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intr.v. in·ter·med·dled, in·ter·med·dling, in·ter·med·dles
To interfere in the affairs of others, often officiously; meddle.

[Middle English entermedlen, from Old French entremedler : entre-, between (from Latin inter-; see inter-) + medler, to mix; see meddle.]

in′ter·med′dler n.
References in classic literature ?
The contests of the Greeks always afforded a pleasing opportunity to that powerful neighbor of intermeddling in their affairs.
They offered me their patronage on condition of my entering the Church; I declined both the terms and the recompence; I withdrew from my cold uncles, and preferred throwing myself into my elder brother's arms, from whose affectionate embrace I am now torn by the cruel intermeddling of a stranger--of yourself, in short.
I had sought shelter at Wuthering Heights, almost gladly, because I was secured by that arrangement from living alone with him; but he knew the people we were coming amongst, and he did not fear their intermeddling.
Some insist that a central or even the sole purpose of the Establishment Clause was to bar federal governmental intermeddling in religion, including the state-supported churches that existed in seven of the original states.
Nearly every single sensor network functions entail shield against intermeddling, infusion, and amendment of packets.
state constraints and state officials' intermeddling.
The American people, he said, "have at all times been content to govern themselves without intermeddling with the affairs or governments of other nations.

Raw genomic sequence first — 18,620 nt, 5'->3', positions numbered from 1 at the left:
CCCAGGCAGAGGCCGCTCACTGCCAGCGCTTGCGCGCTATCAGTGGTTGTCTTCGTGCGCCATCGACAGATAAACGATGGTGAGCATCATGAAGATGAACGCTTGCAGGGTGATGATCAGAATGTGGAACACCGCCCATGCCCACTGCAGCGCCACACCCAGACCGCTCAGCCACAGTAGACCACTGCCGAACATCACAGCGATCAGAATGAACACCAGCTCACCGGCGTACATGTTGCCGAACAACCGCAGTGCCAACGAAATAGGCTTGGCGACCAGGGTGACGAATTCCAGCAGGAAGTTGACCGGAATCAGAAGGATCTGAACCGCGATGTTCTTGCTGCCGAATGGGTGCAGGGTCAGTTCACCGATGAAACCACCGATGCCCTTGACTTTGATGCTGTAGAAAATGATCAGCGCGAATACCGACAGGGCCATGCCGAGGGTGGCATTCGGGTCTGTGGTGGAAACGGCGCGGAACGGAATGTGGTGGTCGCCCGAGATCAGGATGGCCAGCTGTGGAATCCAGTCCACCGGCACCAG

309 (2016) states, in relevant part, "any person taking, converting, or intermeddling with the property of a decedent shall be liable to the personal representative or curator, when appointed, for the value of the property so taken or converted and for all damages to the estate caused by the wrongful action.
They behave, however, submissively enough at present to the Civil Government which I wish they may continue to do: For I remember when they modestly declined intermeddling in our Elections, but now they come in droves, and carry all before them, except in one or two Counties.
It is easy to see that Coca-Cola could stand to benefit by intermeddling in Pepsi's elections, for instance by trying to get incompetent directors elected to Pepsi's board, and Pepsi clearly has a strong and legitimate interest in preventing this outcome.
Brainerd Currie, Selected Essays on the Conflict of Laws 99 (1963) ("[0]nly a few years ago the United States Supreme Court was able to hold that an attempt by a state other than that where the contract was made to control the incidents of a contract was so presumptuous an intermeddling with matters beyond the state's legitimate sphere of governmental function as to amount to a denial of due process of law .